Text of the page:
Monday, April 2, 2007

Muslim chaplains share the faith

Imam Salih Yucel is a Muslim chaplain at Boston's Brigham and Women's Hospital, one of a small but growing group:

Yucel is the only Muslim chaplain in the Boston area with clinical pastoral education, an interfaith training program that teaches spiritual leaders how to care for people in crisis, says Mary Robinson, director of Children's Hospital's Chaplaincy program. Because of this training, Robinson says, "if he were doing a preoperative visit, he's skilled in caring for a Roman Catholic or a Jew or a Protestant who would like to have prayer before their surgery."

The training is one of the qualifications employers seek when they hire chaplains, but it's a rarity among imams, Robinson says. In fact, Robinson remembers that when the hospital hired its first Muslim chaplain 13 years ago, it couldn't find an applicant with the certification.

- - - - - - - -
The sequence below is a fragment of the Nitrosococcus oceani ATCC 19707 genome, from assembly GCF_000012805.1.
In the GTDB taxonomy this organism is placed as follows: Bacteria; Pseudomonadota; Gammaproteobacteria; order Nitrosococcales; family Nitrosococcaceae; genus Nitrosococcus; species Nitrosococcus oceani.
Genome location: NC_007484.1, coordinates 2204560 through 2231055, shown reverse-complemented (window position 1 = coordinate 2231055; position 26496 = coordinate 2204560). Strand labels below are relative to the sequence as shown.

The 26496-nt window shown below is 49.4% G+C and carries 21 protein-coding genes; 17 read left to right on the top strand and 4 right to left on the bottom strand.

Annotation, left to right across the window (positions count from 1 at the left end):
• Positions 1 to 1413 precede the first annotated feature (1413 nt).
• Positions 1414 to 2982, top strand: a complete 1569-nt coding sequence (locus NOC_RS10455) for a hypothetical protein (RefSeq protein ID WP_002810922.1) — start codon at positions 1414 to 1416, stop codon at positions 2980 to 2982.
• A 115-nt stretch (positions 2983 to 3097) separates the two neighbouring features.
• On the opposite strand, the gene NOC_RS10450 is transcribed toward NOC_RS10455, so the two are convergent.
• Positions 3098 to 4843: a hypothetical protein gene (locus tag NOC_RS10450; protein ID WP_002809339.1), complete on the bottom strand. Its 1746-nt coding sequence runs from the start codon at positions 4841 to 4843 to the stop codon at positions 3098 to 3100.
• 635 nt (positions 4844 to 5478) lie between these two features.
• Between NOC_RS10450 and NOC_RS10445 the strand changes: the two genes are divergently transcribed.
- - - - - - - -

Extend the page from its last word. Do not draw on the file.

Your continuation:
That situation is changing with the help of Connecticut's Hartford Seminary, which seven years ago established what remains the only degree program in the nation for Muslim chaplains — religious leaders who do their work in institutions such as prisons, colleges and universities, corporations, the military or, as in Yucel's case, hospitals. Hartford Seminary offers a 48-credit master of arts degree in Islamic Studies and Christian-Muslim Relations, which takes two years to complete. There's also a one-year, 24-credit graduate certificate. Together, the two degrees equal a master's of divinity, the basic requirement for many chaplaincy jobs.

The program began with three participants. This year, 34 students are enrolled. Graduates most often work in higher education or in the military, but the seminary fields job requests from a variety of places.

No comments: